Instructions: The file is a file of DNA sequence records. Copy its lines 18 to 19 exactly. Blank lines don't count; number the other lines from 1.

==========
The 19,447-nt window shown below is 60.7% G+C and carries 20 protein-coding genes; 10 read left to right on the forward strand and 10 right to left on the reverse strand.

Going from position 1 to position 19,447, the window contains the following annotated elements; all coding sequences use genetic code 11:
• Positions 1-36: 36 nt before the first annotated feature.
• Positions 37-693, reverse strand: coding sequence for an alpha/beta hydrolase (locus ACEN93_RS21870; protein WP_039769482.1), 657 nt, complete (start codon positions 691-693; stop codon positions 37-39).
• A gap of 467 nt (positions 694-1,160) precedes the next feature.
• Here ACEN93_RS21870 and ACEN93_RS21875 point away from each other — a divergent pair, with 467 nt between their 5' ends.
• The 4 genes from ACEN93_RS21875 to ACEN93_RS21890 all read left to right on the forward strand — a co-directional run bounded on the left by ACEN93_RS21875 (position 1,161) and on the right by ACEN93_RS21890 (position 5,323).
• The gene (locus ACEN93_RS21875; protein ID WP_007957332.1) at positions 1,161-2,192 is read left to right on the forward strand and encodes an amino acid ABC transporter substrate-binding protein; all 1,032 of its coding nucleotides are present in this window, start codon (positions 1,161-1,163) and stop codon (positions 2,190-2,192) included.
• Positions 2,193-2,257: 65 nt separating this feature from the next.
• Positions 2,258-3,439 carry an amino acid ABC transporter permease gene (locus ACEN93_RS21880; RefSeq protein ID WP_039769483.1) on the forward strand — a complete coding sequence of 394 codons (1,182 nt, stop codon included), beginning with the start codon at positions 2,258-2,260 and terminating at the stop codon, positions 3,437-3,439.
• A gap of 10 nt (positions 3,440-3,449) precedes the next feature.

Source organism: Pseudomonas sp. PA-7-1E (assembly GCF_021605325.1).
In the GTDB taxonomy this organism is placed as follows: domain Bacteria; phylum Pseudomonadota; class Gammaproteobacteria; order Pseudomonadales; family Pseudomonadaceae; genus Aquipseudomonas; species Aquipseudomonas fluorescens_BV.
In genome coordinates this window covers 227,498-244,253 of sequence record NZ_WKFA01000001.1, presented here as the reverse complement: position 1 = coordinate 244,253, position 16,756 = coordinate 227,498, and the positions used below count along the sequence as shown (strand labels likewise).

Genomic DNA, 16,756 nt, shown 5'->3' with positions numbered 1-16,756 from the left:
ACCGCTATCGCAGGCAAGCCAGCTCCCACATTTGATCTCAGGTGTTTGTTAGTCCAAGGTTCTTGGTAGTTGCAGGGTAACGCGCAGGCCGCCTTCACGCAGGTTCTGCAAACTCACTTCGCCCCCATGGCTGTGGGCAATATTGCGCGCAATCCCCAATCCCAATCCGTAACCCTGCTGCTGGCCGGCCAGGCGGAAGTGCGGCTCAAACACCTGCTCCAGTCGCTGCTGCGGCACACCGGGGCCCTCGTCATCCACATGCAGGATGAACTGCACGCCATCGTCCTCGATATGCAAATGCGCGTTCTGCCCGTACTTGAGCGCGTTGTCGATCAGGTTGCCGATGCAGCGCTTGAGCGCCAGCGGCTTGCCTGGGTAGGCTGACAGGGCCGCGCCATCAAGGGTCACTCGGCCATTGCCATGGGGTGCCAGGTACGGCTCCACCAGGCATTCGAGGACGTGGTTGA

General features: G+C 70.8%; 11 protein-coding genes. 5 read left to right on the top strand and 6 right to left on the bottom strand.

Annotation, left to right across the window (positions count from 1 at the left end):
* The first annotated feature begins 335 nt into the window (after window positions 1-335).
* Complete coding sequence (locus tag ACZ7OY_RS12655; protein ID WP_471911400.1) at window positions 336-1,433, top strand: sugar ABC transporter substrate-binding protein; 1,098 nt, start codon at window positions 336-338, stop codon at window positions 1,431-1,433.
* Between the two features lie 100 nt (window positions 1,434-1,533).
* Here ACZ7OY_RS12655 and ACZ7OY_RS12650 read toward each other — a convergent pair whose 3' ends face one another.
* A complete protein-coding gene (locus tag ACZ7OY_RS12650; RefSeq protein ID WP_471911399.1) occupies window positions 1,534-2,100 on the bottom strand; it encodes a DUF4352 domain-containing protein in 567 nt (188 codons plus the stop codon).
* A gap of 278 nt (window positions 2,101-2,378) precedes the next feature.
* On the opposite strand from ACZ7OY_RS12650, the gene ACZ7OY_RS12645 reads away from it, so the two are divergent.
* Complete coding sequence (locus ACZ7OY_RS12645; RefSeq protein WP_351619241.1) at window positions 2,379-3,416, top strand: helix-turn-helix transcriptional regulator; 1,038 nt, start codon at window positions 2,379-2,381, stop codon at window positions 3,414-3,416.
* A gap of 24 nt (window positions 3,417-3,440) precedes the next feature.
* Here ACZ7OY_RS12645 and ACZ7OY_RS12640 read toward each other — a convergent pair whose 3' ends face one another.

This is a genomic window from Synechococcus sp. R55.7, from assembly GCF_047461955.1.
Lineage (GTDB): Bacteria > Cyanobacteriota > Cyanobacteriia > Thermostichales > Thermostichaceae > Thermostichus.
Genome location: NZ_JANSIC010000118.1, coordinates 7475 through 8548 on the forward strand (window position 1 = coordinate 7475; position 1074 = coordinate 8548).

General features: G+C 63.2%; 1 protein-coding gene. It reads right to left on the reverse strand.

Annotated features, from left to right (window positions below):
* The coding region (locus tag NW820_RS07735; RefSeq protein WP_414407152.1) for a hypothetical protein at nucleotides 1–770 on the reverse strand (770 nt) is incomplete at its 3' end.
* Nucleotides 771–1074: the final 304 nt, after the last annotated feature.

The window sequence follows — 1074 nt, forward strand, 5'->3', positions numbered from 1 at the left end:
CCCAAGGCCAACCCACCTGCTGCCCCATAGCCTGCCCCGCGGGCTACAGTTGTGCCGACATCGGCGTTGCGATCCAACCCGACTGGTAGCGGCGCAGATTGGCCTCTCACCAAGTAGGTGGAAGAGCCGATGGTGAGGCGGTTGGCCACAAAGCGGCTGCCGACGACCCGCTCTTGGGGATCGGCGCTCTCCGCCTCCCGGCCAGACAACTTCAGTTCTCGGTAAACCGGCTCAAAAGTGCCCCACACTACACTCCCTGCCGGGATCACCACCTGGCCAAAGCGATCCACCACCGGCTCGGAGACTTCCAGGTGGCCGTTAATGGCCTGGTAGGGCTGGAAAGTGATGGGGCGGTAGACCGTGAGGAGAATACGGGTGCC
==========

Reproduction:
Annotation, left to right across the window (positions count from 1 at the left end):
* The first annotated feature begins 335 nt into the window (after window positions 1-335).